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Utter Confusion in CBN Monetary Policy-by Les Leba

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he question on the lips of all concerned Nigerians lately is whether or not the abysmal decline in our economy can be arrested by the measures currently adopted by our Central Bank. My usual response to this question is that you cannot sow rice and hope

to reap cassava (a la Majek Fashek)! To be clear on this issue, we may identify the salutary features of an improving economy to be as follows: single digit/low interest rates to encourage industrial activity; increasing employment, increasing disposable income, stable price level, (inflation below 5%), lower petrol prices and a transparent and market determined exchange rate regime.

Meanwhile, the overt measures currently adopted by the CBN to turn around the economy and impact positively on the above objectives are as follows: almost N700bn has been printed, according to the CBN Governor, and released into the banking system to prevent failure in about eight commercial banks, whose patrons are depositors and shareholders, who may not exceed 1% of our estimated population of 140m. We acknowledge the argument, of course, that other patrons of otherwise stable banks would also be adversely affected if the CBN failed to prop up ailing banks! Nonetheless, we note the observation of Mr. Victor Itonyo, the President of the Association of Micro Finance Banks (Rivers State) that “statistical records based on a survey carried out by the CBN show that out of the over 140m people in this country, less than three percent of people have access to banking facilities!!” (Punch 7/10/09 – pg 20).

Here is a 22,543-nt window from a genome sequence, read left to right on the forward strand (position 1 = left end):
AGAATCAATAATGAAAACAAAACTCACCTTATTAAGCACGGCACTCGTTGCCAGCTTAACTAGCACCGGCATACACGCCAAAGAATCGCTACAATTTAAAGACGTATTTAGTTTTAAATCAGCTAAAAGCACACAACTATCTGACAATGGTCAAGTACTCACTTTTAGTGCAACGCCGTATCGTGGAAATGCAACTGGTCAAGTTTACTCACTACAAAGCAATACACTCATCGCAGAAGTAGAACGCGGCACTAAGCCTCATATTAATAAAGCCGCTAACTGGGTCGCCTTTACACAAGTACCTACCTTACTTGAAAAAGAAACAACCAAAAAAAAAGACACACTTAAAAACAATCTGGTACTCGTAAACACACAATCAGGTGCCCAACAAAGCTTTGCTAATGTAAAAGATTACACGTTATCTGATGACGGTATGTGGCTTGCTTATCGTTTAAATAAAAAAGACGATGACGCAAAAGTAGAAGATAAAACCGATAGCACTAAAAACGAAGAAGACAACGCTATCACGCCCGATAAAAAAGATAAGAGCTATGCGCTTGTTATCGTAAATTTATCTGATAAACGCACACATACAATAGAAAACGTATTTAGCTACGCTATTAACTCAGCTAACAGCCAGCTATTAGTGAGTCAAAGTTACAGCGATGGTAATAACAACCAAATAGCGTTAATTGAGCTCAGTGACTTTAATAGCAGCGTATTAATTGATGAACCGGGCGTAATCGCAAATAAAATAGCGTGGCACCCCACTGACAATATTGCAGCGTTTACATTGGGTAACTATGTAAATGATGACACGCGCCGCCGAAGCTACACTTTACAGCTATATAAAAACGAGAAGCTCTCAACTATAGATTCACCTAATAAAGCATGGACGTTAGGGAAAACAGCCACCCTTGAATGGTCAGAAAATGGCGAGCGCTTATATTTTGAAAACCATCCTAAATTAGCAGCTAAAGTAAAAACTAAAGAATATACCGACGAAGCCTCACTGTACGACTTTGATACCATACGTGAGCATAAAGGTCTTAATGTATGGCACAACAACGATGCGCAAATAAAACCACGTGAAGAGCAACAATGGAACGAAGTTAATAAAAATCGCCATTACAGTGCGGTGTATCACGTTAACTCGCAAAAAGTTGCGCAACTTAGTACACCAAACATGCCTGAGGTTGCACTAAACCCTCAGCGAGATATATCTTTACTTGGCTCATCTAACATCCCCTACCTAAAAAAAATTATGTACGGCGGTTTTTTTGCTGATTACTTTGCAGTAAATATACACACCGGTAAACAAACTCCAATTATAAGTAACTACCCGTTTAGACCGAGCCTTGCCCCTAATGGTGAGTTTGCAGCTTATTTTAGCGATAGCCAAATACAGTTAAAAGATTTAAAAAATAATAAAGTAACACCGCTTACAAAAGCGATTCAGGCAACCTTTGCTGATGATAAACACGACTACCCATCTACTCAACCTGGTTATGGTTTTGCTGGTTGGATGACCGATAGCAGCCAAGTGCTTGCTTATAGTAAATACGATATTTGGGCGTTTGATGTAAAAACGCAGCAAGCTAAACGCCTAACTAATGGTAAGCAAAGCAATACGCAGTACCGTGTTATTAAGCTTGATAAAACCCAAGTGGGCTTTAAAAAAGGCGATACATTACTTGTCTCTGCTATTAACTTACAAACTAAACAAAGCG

Now, so what this means is that the CBN plugged the debilitating leakages in the banking system with over N700bn just to protect the interest of less than five million Nigerians!! Good for them, you might say, but what about the rest 135m Nigerians? How would they benefit from this humongous CBN largesse? Well, presumably, they would also benefit if industries are alive again, and more jobs were created and income earners were paid adequate living wage, etc, etc as a result of recovery of these banks!

Regrettably, however, the N700bn 'protection fee' for 3% of Nigerians will not have any such salutary effect! We recall that $7bn (or over N1000bn) was given to 14 commercial banks by Soludo, after consolidation four years ago to enable them stimulate growth in the economy; the result of that cash injection is high lending rates, a reduced industrial landscape, increased unemployment, and a drop in our ratings to the bottom of the ladder of the world's poorest at a time when we earned more export revenue than ever before! So, there is nothing to suggest that the relatively 'paltry' N700bn now being injected in eight banks would have a different or positive impact. As if in realization of this fact, the government in its wisdom has lately also agreed to instruct the CBN to release $2bn (N300bn) from the escrow account of the illegally constituted excess crude account. It does not matter that our Constitution is yet to be amended to accommodate the State Governors' closet decision to endorse Obasanjo's creation of this illegal account; our rule of law advocate-in-chief obviously also prefers to conveniently ignore the criminality of this illegal account!

Anyhow, the net effect of the fallback on excess crude account is that the CBN may have to print more naira or at best inject additional N300bn into the bank accounts of the three tiers of government this month! Note that once more, the banks (with less than 3% Nigerians as patrons) are once again the prime beneficiaries of this largesse because the additional cash lodgments would enhance their ability to expand lending to their customers! But, the banks' good fortunes do not end there, because they are also the custodians of the usual monthly allocations from the federation account to the three tiers of government! These payments have averaged an additional N300bn monthly for the last four months! With all these funds in the hands of the banks, you would think that the real sector (including Manufacturers Association and members of Chambers of Commerce and Industries and other Small and Medium Industrialists) would shout hallelujah; but this will not be the case, because the real sector are not the only ones waiting to pounce on these huge funds!